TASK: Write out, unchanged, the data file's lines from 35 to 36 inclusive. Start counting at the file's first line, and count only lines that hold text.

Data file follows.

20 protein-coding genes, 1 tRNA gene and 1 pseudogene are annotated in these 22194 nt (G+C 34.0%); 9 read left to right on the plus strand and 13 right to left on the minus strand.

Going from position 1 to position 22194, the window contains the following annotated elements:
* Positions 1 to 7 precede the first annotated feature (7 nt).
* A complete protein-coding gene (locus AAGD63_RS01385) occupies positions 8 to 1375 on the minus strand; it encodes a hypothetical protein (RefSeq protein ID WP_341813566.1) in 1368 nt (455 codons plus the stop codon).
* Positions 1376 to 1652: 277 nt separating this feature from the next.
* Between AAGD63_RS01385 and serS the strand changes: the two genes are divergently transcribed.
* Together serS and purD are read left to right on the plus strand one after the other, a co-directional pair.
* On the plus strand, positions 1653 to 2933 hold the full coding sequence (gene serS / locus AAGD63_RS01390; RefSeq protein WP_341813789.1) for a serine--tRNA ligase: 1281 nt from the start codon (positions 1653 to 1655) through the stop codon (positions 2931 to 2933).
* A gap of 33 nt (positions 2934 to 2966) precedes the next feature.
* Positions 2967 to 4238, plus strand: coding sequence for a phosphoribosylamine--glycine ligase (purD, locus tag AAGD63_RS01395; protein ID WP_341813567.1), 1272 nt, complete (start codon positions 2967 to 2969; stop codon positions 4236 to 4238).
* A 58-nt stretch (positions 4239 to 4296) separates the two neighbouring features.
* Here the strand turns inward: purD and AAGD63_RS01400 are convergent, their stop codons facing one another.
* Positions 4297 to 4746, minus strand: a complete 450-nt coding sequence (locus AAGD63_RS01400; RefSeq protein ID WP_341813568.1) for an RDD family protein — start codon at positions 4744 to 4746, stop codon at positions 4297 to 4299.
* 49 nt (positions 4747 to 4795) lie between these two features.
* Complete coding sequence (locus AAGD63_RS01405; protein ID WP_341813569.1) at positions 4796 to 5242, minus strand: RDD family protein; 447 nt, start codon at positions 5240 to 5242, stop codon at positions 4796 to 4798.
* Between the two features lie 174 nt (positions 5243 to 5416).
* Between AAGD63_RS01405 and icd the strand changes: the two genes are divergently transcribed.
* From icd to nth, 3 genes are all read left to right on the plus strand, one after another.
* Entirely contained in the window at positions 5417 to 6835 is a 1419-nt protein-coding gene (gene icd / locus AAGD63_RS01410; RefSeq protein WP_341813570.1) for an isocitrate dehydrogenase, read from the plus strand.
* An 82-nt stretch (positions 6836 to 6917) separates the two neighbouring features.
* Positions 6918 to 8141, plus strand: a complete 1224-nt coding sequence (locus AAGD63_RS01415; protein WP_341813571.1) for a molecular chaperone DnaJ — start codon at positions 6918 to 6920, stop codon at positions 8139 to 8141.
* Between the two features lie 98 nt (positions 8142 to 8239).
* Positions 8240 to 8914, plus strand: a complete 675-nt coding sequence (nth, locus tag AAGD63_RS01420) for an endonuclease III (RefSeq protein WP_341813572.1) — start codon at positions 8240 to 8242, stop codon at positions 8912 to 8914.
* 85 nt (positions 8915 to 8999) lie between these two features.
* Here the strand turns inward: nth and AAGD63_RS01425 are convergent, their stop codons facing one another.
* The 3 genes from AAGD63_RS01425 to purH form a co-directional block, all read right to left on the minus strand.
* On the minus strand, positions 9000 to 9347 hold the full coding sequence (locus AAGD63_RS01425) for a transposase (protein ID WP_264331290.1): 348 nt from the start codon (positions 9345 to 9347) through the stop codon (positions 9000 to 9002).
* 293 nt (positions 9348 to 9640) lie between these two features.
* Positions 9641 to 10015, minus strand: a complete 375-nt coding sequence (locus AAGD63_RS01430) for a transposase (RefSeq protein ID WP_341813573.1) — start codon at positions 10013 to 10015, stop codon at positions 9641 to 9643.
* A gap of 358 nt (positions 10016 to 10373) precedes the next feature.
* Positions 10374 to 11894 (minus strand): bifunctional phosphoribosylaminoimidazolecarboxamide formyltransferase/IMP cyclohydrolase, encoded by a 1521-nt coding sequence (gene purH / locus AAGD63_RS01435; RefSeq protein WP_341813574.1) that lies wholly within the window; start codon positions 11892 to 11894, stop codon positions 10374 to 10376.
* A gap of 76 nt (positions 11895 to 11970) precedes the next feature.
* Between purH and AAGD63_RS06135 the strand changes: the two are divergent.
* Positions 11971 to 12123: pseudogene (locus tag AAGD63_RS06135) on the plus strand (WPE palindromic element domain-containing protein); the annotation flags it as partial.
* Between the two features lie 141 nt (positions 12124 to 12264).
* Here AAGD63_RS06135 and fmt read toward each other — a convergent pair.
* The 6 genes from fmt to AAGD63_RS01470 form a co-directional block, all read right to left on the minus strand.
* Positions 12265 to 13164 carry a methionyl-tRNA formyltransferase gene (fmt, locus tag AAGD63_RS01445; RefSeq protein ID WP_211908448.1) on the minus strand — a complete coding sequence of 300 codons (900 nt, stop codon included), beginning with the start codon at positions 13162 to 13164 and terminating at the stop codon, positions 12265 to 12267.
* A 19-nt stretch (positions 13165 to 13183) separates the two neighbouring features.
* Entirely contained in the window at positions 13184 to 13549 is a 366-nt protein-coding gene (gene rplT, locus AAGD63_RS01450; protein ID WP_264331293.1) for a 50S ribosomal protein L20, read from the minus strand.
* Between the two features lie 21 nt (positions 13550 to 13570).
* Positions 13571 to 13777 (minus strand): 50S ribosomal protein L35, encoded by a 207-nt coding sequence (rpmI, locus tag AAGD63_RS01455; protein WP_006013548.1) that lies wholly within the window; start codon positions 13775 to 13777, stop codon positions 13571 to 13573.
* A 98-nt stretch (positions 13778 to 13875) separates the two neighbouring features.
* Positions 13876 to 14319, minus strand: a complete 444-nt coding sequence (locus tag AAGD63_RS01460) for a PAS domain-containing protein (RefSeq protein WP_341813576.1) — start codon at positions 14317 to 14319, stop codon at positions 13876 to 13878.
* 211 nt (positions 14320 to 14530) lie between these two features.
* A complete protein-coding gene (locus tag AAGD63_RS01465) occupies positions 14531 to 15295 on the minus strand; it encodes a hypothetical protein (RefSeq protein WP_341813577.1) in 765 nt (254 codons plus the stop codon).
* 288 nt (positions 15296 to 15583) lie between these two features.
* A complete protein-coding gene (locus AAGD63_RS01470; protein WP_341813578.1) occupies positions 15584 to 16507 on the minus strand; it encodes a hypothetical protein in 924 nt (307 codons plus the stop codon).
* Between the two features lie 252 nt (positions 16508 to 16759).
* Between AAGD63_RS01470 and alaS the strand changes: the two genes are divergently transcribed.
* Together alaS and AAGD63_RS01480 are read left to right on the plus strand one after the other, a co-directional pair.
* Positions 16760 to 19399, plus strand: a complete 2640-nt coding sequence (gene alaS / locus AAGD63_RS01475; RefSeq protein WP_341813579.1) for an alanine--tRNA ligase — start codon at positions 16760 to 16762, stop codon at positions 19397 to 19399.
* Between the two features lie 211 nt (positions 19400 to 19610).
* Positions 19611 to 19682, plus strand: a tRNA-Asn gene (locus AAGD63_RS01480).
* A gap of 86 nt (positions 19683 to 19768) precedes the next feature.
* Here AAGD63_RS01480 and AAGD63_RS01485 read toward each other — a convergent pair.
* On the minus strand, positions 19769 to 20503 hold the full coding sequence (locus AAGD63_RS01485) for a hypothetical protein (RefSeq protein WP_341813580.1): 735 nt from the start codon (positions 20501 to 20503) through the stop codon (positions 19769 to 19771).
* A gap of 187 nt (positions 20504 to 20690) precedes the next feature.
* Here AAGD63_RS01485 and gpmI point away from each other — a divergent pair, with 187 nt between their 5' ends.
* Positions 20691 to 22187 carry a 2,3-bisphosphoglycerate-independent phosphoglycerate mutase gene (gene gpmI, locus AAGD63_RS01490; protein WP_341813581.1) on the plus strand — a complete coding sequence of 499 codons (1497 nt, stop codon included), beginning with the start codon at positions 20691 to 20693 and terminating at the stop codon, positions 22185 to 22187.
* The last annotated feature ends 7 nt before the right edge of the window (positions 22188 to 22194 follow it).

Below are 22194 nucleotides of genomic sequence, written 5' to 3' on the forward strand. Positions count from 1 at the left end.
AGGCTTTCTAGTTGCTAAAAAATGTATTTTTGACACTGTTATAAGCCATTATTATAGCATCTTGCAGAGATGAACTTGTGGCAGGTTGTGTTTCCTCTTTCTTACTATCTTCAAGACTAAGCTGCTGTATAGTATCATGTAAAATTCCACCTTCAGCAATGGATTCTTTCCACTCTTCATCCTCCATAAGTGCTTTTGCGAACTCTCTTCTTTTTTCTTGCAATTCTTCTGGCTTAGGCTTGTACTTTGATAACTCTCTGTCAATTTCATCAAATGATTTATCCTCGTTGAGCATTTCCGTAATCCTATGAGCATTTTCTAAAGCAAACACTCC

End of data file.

* Between the two features lie 141 nt (positions 12124 to 12264).
* Here AAGD63_RS06135 and fmt read toward each other — a convergent pair.